by Matthew Ankeny, former Managing Editor
Fourteen Hills reconnected with Issue 18.1 contributor John McKernan, to discuss his poetics, poetry’s aesthetics, and the small press. McKernan is the editor of ABZ Press out of West Virginia, where he lives and writes. His poetry has been featured in The Atlantic, The New Yorker, Poetry, The Paris Review, and many other magazines. His most recent book is Resurrection of the Dust.
Fourteen Hills: Your work addresses poetic form in a deliberate way. How do you see form interacting with the content of a piece?
John McKernan: I have not shied away from writing in formal patterns. When I began 45 years ago studying and writing poetry, I wrote practice poems in classical metrical patterns and forms. I have
published sonnets, sestinas, villanelles, blank verse, couplets, etc. When I was in that practice mode, form came first and content (if there was any) was definitely secondary.
I love the rhythms of the long lines of Christopher Smart, William Blake, and Walt Whitman. They were influenced powerfully and in different ways by the Psalms in the Bible. I consider that long line a form all by itself . I have used the long line as a form. In about 1980, I began writing poems [in a form resembling the sonnet] with the title (the first line) in all capital letters and then a two-line unit, a three-line unit, a four-line unit, and a five-line unit with spaces between. My poem that appeared in Fourteen Hills [18.1] is an example:
SILENT LARGE BEAUTIFUL
From the ice-flecked modular family graveyard
Deep within red-dirt gravel
Half-lane railroad tie creek-bed road
To a modern four-lane asphalt highway
Slows for a minute or two
Behind a Wonder Bread truck
The policemen back to sleep in their squad car
Keep the hearse moving
On the prowl
Through a necklace of red lights
Empty Wax Black & Gleaming Chrome Empty
This form makes claims on me. Every new poem is an experiment. In my writing I sense the form pushing me to be concise, direct, and clear. Two of my heroes in writing are William Carlos Williams and Ernest Hemingway who quite often manifest minimalist tendencies. Me too.
FH: At times, you seem to be placing images as if they were thoughts themselves. They stand alone, in replacement of the traditional phrase of description. How do you view the role of an image in a poem?
McKernan: In the way I exist, nothing is more important than the image. I think in images. I feel in images. I love images in visual art and in poems. I can be as abstract as Kant or Thomas Aquinas or any particle physicist, but I much prefer the specific and the sensuous. Fog is more than fog when you have Keats’s autumn poem somewhere in your skull. Good writing deepens my apprehension of and responses to “Reality.” The image deepens whatever is going on in the poem.
FH: There is also an element of repetition in your poetry. Repetition we often hear in real-life, but less frequently see it in print.
McKernan: Repetition is fine. One of Poe’s interesting poems ["The Raven"] is maddeningly repetitive. Who would want it any other way? I love the repetitions in excellent villanelles. Roethke and Bishop for example. Too bad that so much in our culture is boringly repetitive. Sad to say but you can hear a beautiful song too many times. Another reason for always keeping the TV unplugged.
FH: Should poetry mimic the cadence of speech or thought, or should it determine/create its own cadence?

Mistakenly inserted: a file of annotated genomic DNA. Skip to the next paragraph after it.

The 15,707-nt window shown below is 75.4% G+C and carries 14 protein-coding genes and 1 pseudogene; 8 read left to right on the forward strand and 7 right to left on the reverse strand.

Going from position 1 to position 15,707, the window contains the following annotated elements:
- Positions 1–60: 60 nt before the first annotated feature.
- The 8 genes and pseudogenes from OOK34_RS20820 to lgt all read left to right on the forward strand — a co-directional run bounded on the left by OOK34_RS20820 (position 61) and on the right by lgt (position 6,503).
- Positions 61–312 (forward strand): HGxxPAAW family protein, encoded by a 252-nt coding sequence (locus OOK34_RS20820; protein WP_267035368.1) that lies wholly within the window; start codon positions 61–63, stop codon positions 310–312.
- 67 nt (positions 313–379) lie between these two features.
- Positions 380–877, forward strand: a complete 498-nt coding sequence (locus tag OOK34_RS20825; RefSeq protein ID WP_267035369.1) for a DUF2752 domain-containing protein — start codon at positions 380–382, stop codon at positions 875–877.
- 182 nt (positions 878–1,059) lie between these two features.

McKernan: What a poet needs is a voice. A poem needs a distinctive sound. It is not a phone book or an article in a newspaper. Springsteen has a voice. Emily Dickinson has a voice. How one gets a voice is a mystery and a miracle but it is what every poet is creating or not creating. We want to hear that voice – sometimes we want the way the poem sounds more than we want the thought or the feeling in the poem.
FH: You have been publishing poems since the sixties, how has your poetry evolved over time?
McKernan: I have always enjoyed writing poems. Many poems! What I do not enjoy is the hard work of revising or entirely rewriting a poem. I think nothing of working four hours non-stop on a 14 line poem or even working four 9-hour days on a poem that has me in its grip rather than the other way around. It takes several kinds of energy to improve a poem. The hard thing for me is to make revising an act of the imagination – rather than a painting project or a sawing journey or a hammering expedition. One thing has changed. Years ago I would never have thought of simply deleting a poem. Now, if I can’t get anything out of the words or take the words some place significant or real, that poem is in danger of death. It happens.
FH: Have you seen poetry, as a whole, evolve?
McKernan: Not really. The language changes in big and little ways and the poems that get written reflect – as they should – those changes. There are more audiences for poetry today and more kinds of poetries today. More people. A bigger country. There are many more kinds of music today than 50 years ago, and the writing of song lyrics has actually seemed to improve. Rap and Country have both produced powerful lyrics.
FH: You edit ABZ: A New Magazine of Poetry, so we’re in a similar business. What do you see as the role of the small press?
McKernan: Very important. Writers can benefit from having an audience. Poets can write without an audience, though. People need to never forget that Emily Dickinson was not a Poet Laureate of anything. She needed poetry and she needed to write poetry. She made it without a small press around or a large press either. I am happy that she wrote all those poems. I am happy to think that ABZ has published poems and books and in its small way helped poets by doing that.
FH: What do you see as the future of the small press?
McKernan: I honestly don’t know. I’ll keep doing what I am doing until they plant me in my grave.